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7/25/97 Midwestern president, student join popular bike ride in Iowa

DES MOINES, Iowa (BP)–If the spokes on the wheels of Mark Coppenger’s bike could speak, they would say emphatically the state of Iowa is not flat.
The 49-year-old Midwestern Baptist Theological Seminary president participated in the oldest, biggest and largest touring bicycle ride in the world July 20-26. The Register’s Annual Great Bicycle Ride Across Iowa (RAGBRAI) is sponsored by the Des Moines Register newspaper and attracts cyclists from all 50 states and more than a dozen foreign countries.
“Some of the most wonderful places to see and things to do are in the Midwest and the Great Plains region,” said Coppenger, who went on the ride to further the seminary’s identification with the region in which the Kansas City, Mo., school is located.
“Our purpose is to educate God’s servants to biblically evangelize and congregationalize the Midwest/Great Plains region,” Coppenger said. “It is with this connection that we seek to identify with the people of the Great Plains” through events like RAGBRAI.
Coppenger applied for the opportunity to go the entire 464-mile route but didn’t win a spot in the computerized draw limited to 7,500 riders. Instead, he was granted the one-day pass to ride from Creston to Des Moines. Midwestern student Keith Jones of Crystal River, Fla., was tapped for a slot in the week-long ride and joined Coppenger for his leg of the trip.
For 24 years, cyclists participating in the annual ride have covered a total of 11,236 miles of hills, dales, highways and gravel roads across Iowa. More than 157,000 riders arrived in Iowa this year to spend the last full week of July pedaling the route with Des Moines Register columnists and hosts John Karras and Chuck “Iowa Boy” Offenburger. This year CBS-TV news correspondent Harry Smith joined the ride on the second and third day to do a story on RAGBRAI for his “Travels with Harry” feature on the July 25 edition of the “Evening News with Dan Rather.”
“Anyone who says Iowa is flat has not been through southern Iowa,” Coppenger laughed, upon returning to the seminary campus. “The hills were quite a workout.”
Both Coppenger and Jones trained extensively in advance for the ride. With previous years of experience in bicycle racing, Jones recounted in a July 23 telephone interview from Iowa that he rode between 15-20 miles a day, three times a week for the past two months. For his first such long-distance ride, Coppenger said he chalked up a total of 350 miles in preparation, riding as much as 60 miles in one day around Kansas City’s downtown airport.
Across the state of Iowa, there is a fair-like environment along the Norman Rockwell- and Hallmark card-flavored route. Lemonade stands dot the towns’ streets — along with signs for food, cotton candy and portable bathrooms. Cyclists ride over the bridge from the made-into-a- movie book “The Bridges of Madison County.”
Coppenger’s leg of the trip took him through the birthplace of John Wayne, where a city sign is decorated with cowboy boots and a hat. Balloons wave the riders on, while kids slap hands and old folks grin from their comfortable porch chairs.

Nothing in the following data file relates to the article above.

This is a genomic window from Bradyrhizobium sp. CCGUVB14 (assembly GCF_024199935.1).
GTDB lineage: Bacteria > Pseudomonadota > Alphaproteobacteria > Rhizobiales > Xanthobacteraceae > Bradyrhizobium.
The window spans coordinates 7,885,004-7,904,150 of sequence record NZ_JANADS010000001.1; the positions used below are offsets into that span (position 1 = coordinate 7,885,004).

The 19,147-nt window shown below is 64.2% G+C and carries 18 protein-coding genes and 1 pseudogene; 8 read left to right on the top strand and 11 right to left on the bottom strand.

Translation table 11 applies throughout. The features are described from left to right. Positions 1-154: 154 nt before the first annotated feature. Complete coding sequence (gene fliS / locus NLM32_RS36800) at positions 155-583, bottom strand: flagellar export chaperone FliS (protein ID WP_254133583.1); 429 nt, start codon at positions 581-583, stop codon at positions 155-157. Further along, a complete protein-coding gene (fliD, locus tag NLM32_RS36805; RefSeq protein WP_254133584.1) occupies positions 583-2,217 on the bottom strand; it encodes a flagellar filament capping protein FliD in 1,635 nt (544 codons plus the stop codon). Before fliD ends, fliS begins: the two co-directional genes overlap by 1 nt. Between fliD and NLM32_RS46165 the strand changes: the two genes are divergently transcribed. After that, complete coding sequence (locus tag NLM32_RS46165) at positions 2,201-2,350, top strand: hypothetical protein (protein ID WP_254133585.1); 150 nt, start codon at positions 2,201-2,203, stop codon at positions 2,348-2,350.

The Midwest/Great Plains region is more than flat land and soybean fields — “extraordinarily beautiful” is how Coppenger often describes it to Midwestern’s faculty and students.
And, Coppenger reflected, “The seminary administration and teachers should be player/coaches. As we coach folks to look toward the new-work areas, we should ourselves identify with the new-work areas. This is one way to become more thoroughly connected as a Midwesterner.”
Jones has no problem understanding that concept. Wearing his seminary baseball cap with the seminary’s new “Prairie Fire” logo, he has already scoped out the area and said he had more than one motive in mind when he decided to go on the ride.
“Every town I stopped in there are churches looking for good pastors,” Jones observed. “This is pretty country up here and the people are real friendly.”
Coppenger said his accomplishment was small compared to Jones, who, after riding vigorously every day, is showering in school gyms and sleeping in campgrounds. He called Jones an example of a person who models fitness. “Ministers need to look to their physical fitness as much as their spiritual fitness,” Coppenger said.
He said he is hopeful Midwestern might one day have a team riding in the event. Finding people to connect with amongst the swarming mass of fenders, spokes and gears is made easy by the identification tags and “colors” the teams flew, Coppenger said. “It was like riding billboards,” he Coppenger. The U.S. Postal Service and Air Force and Promise Keepers were among the logos Coppenger remembered seeing.
Having focused conversations was a bit harder. “You’re so desperate climbing the hills, you’re not as conversational as you might be. If it would have been all flat land, it might have been more convenient,” he admitted.
But Coppenger’s not complaining. “Life is grand up here” and, despite the hills, he said it was wonderful to be a part of something so “festive and wholesome.”
“I felt relieved I hadn’t made a fool of myself by collapsing en route. I was just very satisfied that this 49-year-old body could negotiate 71 miles of hills,” Coppenger said.
“I was really grateful to God that so many things worked; my bike worked and I had the energy and the opportunity. My feeling is one of gratitude.”

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  • Joni B. Hannigan